• 폰트크기작게
  • 폰트크기크게
  • TTS
  • 단어장
  • 기사스크립
  • SNS
2017-11-08 16:55
By Lee Bo-hyoung



I often eat breakfast at a bakery chain.  Bread bowls are usually my choice.  Corn soup is served in a hollowed-out pumpkin-sized loaf of bread.  Even in the early morning, over the glass wall, I can see that the bakers' hands are busy. 

However, on September 23rd of this year, I came to understand the business model of how my bread bowl is produced.  According to the outcome of a labor inspection by the Ministry of Employment and Labor, bakers at the franchised stores had been illegally dispatched and directly managed by the franchisor.  The Ministry, therefore, ordered the franchisor to directly hire all the bakers working at its franchise stores. 

This decision has sparked controversy among legal experts and industry players.  Although some opinion is that the government's decision was too strict, little is known about what the franchisor has done or is doing to prepare for future changes and to navigate associated risks. 

During the past ten years, many companies have been using illegal dispatch workers.  Courts, however, have found in favor of employees in most dispatch worker cases involving companies such as Hyundai Motors and GM.  Moreover, over the past several years, franchise chains have driven out local small businesses, and the concern over franchisors’ abuse of their powers has been a continuously prevailing issue.  Thus, the Moon administration has rolled out strong labor policies strengthening labor inspections and imposing strict regulations on labor malpractices such as illegal dispatches.

From the perspective of a communications expert, the Ministry’s decision does not seem to have been made on a whim or an act of coincidence.  According to Heinrich's Law, every accident that results in a significant injury is preceded by 29 accidents that lead to minor injuries and 300 accidents that cause no injuries at all.

The same goes for the company that recently came under the spotlight because of issues relating to its feminine hygiene products.  Even before the public outcry over the safety of its menstrual care products, many posts on the internet had claimed that these products caused health problems including missed or irregular periods.  The eventual outcome may, therefore, have been very different had the company monitored these consumer complaints and proactively addressed these concerns.  The company may have grumbled about why its consumers were unleashing their anger over its business practices, but instead of complaining, the company should have fixed the practices causing problems.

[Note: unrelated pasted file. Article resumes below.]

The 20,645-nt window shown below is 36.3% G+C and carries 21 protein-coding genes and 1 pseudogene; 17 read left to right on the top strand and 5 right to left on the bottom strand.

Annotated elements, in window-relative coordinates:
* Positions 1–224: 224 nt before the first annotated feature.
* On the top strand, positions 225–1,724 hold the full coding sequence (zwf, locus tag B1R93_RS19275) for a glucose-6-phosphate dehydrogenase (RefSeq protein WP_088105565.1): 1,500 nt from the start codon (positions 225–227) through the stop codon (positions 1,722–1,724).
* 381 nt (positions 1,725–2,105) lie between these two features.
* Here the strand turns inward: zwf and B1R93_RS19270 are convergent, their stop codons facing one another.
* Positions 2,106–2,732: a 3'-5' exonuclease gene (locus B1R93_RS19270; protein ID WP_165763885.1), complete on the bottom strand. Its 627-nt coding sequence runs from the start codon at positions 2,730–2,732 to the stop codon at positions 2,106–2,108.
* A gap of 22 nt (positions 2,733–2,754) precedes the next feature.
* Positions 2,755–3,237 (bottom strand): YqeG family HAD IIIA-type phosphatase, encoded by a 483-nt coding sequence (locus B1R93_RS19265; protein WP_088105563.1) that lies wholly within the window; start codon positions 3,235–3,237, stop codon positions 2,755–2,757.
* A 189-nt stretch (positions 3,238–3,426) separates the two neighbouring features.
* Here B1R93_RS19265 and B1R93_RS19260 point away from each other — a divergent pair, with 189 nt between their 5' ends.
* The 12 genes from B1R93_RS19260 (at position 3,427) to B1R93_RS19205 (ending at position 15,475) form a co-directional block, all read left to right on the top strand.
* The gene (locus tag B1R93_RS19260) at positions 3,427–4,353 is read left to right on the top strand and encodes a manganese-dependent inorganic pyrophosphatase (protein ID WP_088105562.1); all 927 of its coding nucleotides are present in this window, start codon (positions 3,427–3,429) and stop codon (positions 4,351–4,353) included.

In this respect, the acts of the Samsung Group are worth mentioning.  Unlike other organizations, Samsung resolved its regular wage issues after the Supreme Court’s ruling on regular wages in December 2013.  Furthermore, as the National Assembly is currently pushing for legislation that will reduce working hours to 52, Samsung is said to be already preparing for this legal change in working hours. 

In order for a business to survive and grow sustainably, it must understand the market, its competitors, and consumer trends.  Likewise, it is also an essential part of any business to monitor and assess the risks to the external environment such as regulatory and policy changes, and social trends.  Business organizations, therefore, need to create strategies to proactively respond to anticipated changes and associated risks; to successfully implement such strategies, they need to communicate with their stakeholders and convince them.  Furthermore, it is imperative that business organizations be able to shape favorable public opinion by effectively informing the public of their views and stance.  This management of the non-market environment is what we call public affairs (PA).

From a PA point of view, the franchisor seemed to pay little attention to manage the non-market environment.  Instead, the franchisor seemed to rely solely on its business model: it ensured that skilled bakers, trained under the company strategy and guidance, make fresh bread of the same quality in its 3,300 stores.  Now, changes in the external environment have made this once successful model illegal. Accordingly, just as the formula for success that made ‘the miracle on the Han River’ becomes the rule of ‘yesterday’, we must remember that relying on past methods is no guarantee for future success.  To achieve sustainable growth, we must strive to create new formulas for success.


Lee Bo-hyoung is CEO of Macoll Consulting Group.


  • 폰트크기작게
  • 폰트크기크게
  • TTS
  • 단어장
  • 기사스크립
  • SNS